http://www.coolcomputing.com/article.php?sid=3334
    http://www.smartplanet.com/business/blog/smart-takes/xerox-debuts-ink-tech-to-print-electronic-circuits-on-textiles-film-plastics/1827/

    The last of the “printing” technologies, printing entire electronic circuits. By enabling circuits to be printed on a wide range of substrates, this will enable electronics to be far “greener” as well. Circuits will no longer have to be printed on non biodegradable fiberglass, it will also allow electronics to be printed at far lower cost.

    So take these and put them together, and you have all the components of a 1st Generation “Food Machine ™ or to be even more exact, a full replicating machine able to make food, material goods, and almost any manufactured product.

    This goes far beyond just IVM, but I wanted to make sure people understood this is not just a isolated technology, this is part of a comprehensive paradigm shift from the 20th century’s ways of doing things.

    We are learning how to reproduce everything nature can do. It’s not going to be overnight, but we will be shifting from a resource scarce economy to one in which resources will be far more abundant because they are used far more efficiently with much less waste. Yes a lot of old ways of doing things are going to fall. A lot of businesses and traditions will be ground to dust. The gains to be made for our planet and our species is worth it.

  54. Did you ever read Oryx and Crake, by Margaret Atwood? Sveltana No-Meat Cocktail Sausages, ChickieNobs Bucket O’Nubbins… it’s on its way.

    But what about Pigoons, or the BlyssPluss pill? How close are we to seeing them made reality? Tell us, Hank Hyena…

  55. Hi, Hank Hyena here. I dig your optimism, I’ve been waiting my whole life for robots to take care of me – they should grow all the food, deliver and cook it. I need to correct a statement in your email though — the “idea about people eating a steak made from their own EJACULATE” is not my idea — it is apparently… Yours. Hahaha.

  56. Let’s see now, we have major problems with companies squeezing more profits by giving our food less and less of the God given nutrients that are supposed to be there. Yet we are supposed to “trust” companies to turn a new leaf and completelyt manufacture a product form scratch? I for one am not that trusting of agribusiness now, and would be VERY scrupulous of ANYTHING they “grow” in a lab. Just give them a short bit of time, and people will be eating plastic. No Thank you, not now, not ever.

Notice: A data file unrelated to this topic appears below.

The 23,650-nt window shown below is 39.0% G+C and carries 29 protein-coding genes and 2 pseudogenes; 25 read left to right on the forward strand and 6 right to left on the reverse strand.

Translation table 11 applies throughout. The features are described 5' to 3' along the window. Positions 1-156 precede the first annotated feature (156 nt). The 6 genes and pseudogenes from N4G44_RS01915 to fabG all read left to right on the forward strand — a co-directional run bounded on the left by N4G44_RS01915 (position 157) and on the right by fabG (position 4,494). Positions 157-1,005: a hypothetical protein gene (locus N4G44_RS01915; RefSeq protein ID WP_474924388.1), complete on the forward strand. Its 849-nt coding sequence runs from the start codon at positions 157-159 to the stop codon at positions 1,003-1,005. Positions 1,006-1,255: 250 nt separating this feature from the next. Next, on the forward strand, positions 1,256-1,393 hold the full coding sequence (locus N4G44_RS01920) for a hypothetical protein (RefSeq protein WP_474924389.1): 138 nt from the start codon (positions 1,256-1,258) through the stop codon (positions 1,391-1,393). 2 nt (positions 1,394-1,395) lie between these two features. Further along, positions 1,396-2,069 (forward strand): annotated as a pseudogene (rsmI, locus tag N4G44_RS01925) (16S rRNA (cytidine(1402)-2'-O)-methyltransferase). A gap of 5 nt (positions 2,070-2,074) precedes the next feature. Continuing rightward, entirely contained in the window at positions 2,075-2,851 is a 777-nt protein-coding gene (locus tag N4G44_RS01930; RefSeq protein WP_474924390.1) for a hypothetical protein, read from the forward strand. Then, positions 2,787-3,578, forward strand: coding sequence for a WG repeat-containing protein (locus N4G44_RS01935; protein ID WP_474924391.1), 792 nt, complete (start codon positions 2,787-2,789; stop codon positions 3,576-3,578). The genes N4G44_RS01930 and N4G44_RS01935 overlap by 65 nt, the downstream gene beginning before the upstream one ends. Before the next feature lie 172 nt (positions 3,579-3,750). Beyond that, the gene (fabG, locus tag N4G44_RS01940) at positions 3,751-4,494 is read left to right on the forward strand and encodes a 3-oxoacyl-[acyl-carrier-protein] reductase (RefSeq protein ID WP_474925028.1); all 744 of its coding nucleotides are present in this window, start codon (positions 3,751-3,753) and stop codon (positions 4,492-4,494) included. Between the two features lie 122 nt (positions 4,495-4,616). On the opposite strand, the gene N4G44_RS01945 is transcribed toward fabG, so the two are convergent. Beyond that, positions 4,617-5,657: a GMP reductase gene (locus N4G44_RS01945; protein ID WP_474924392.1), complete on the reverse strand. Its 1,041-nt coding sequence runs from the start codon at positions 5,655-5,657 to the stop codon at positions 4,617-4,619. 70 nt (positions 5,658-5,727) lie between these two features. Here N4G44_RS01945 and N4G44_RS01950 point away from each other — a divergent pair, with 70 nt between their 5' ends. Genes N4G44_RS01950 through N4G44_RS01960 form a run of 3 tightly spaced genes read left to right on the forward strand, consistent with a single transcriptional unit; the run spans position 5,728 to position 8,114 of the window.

By the way, I am so impressed with the journalistic professionalism you exhibited with some posts-I have seen more responsible editorials in high school rags.

  57. “God given nutrients” ? and what is this “Truthsetsyoufree” ? Are you another Christian trolling H+ looking for a sexbot? good luck.

  58. “shit, burp, fart, eat, over graze, drink, bleed, or scream”
    I wonder about the eating part. The cells after to cultured in something. Granted feeding a cow muscle can’t require nearly as much work as feeding a whole cow, but I think it’s safe to assume that these tube grown meets will eat something. Matter doesn’t just spring from a vacuum (well maybe in the quantum world). We can’t ignore the environmental impact from the production of the various solutions these meets will be grown in. I’m sure it will be more efficient than what we do today, but only if we pay attention to such little details and force these companies to be accountable.

  59. The problem with most Sci-Fi is that it is a product of it’s time.

    Asimov wrote in “Good Taste” about processed food from fungal cultures flavored with chemicals such as “Garden Tang” and “Mountain Tang” both of which were inferior variants of Garlic. When the story was written IVM wasn’t even an idea in scientific circles.